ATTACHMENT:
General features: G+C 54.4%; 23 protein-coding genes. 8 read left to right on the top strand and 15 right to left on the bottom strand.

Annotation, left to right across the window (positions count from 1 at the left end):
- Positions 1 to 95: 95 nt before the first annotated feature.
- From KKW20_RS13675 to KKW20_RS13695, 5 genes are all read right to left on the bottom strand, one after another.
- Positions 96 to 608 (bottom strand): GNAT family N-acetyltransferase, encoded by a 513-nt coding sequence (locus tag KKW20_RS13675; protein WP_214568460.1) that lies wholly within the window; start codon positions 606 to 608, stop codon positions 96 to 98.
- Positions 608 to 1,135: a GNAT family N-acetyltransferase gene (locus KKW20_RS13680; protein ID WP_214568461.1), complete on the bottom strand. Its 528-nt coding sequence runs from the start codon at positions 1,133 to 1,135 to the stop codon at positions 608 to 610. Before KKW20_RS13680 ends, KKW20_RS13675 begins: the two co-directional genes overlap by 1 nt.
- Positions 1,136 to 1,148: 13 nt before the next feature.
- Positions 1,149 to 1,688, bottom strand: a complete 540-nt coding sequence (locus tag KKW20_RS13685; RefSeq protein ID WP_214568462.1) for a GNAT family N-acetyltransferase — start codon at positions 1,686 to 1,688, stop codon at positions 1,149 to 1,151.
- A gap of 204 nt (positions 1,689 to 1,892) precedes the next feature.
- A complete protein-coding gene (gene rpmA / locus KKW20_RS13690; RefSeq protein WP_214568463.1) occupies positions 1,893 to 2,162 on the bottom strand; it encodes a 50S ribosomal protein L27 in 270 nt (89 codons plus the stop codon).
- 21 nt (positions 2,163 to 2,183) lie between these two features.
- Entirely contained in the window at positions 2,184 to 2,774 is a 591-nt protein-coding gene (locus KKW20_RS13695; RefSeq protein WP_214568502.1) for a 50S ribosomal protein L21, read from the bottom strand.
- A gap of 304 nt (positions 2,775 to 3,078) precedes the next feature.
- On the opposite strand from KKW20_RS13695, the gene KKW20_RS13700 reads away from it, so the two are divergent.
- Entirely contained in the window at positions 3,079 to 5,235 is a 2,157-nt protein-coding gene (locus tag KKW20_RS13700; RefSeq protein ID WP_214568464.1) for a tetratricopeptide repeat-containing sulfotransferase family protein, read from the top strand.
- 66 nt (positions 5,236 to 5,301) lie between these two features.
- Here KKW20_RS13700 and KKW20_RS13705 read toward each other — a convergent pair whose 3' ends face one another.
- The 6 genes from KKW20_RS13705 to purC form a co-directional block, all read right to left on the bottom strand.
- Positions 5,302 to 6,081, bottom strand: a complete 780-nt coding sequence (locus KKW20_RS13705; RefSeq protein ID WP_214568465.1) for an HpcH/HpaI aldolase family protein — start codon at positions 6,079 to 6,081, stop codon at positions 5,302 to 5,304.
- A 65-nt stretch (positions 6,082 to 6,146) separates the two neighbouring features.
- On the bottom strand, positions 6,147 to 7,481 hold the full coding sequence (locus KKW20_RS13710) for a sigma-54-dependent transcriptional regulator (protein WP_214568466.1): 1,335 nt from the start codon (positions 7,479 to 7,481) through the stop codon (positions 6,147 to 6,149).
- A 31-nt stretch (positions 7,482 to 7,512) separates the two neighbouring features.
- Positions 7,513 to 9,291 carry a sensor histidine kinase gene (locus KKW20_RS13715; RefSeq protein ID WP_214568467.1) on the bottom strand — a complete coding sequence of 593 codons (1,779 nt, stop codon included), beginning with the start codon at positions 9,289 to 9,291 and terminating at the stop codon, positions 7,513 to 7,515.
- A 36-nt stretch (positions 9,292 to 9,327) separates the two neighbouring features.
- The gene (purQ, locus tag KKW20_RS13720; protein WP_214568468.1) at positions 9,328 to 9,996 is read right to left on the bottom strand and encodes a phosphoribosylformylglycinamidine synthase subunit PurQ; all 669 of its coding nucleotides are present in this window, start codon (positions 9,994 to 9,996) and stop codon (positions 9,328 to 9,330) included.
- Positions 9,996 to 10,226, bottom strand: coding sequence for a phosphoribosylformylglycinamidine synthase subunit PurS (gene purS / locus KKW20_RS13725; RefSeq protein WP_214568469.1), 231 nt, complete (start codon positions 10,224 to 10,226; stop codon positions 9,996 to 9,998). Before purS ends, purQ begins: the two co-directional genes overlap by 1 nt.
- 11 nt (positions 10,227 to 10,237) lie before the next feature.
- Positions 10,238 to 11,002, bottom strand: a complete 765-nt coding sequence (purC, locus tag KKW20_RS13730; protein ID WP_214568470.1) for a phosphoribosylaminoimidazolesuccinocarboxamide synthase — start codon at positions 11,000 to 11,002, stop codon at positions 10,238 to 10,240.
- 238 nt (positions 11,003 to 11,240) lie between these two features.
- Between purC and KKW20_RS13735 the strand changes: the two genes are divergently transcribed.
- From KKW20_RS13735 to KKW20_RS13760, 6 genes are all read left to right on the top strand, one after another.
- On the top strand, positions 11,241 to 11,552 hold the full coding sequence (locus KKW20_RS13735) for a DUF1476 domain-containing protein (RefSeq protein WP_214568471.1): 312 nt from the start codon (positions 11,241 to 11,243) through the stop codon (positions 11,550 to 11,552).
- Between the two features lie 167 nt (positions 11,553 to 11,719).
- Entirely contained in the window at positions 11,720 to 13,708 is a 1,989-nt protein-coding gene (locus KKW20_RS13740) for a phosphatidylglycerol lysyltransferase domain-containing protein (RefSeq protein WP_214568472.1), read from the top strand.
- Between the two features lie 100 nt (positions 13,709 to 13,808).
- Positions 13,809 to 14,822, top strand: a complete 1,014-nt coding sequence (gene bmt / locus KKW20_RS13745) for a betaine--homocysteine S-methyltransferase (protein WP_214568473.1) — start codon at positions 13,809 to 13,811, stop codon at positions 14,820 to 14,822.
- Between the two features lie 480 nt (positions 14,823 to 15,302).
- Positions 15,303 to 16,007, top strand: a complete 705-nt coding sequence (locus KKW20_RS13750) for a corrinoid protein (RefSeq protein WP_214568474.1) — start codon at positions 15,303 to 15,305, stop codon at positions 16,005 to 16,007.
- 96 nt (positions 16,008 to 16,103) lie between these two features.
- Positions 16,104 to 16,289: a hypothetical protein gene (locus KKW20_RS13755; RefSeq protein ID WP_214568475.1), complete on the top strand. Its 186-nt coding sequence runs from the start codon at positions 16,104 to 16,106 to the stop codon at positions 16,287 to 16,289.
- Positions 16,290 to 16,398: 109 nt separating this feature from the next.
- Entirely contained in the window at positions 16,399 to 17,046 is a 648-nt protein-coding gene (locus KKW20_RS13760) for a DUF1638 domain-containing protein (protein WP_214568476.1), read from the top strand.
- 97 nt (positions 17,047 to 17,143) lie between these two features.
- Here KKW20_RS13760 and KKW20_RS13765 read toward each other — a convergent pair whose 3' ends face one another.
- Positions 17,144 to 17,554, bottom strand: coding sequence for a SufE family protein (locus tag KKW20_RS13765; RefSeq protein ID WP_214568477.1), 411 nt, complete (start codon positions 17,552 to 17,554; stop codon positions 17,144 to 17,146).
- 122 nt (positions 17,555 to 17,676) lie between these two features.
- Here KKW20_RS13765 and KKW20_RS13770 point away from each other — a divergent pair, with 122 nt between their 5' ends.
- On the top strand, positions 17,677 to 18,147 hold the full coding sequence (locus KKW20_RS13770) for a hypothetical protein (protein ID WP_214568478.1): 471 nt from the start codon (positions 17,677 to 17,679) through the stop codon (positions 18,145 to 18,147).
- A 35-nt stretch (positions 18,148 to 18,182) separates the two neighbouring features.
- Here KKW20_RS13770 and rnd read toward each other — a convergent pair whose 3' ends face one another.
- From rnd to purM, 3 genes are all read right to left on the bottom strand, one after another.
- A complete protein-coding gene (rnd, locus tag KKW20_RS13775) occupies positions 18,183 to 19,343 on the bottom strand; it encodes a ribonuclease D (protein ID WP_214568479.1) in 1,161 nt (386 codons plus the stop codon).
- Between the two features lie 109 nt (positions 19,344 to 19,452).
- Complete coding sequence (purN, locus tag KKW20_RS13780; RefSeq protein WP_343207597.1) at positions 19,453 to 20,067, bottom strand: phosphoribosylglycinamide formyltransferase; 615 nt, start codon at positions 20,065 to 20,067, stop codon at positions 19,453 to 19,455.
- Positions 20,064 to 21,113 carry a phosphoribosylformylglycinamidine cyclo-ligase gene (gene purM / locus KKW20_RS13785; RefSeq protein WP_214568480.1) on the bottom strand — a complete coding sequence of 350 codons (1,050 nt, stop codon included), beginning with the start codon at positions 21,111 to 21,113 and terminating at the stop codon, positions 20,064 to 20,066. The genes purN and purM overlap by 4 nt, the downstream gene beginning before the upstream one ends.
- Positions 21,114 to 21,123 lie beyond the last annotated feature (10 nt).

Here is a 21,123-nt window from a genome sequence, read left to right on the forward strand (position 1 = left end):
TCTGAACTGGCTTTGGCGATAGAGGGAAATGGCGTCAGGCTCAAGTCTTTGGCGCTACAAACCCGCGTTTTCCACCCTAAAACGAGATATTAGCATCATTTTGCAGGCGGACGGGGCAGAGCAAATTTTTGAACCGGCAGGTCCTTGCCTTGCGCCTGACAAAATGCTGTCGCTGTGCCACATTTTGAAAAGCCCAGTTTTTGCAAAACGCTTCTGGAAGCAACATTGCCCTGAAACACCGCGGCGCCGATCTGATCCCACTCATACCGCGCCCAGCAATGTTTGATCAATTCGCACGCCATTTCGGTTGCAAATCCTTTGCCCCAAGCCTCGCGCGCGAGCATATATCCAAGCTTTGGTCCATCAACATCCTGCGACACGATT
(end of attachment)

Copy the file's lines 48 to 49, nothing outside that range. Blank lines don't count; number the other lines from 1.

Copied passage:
- On the top strand, positions 17,677 to 18,147 hold the full coding sequence (locus KKW20_RS13770) for a hypothetical protein (protein ID WP_214568478.1): 471 nt from the start codon (positions 17,677 to 17,679) through the stop codon (positions 18,145 to 18,147).
- A 35-nt stretch (positions 18,148 to 18,182) separates the two neighbouring features.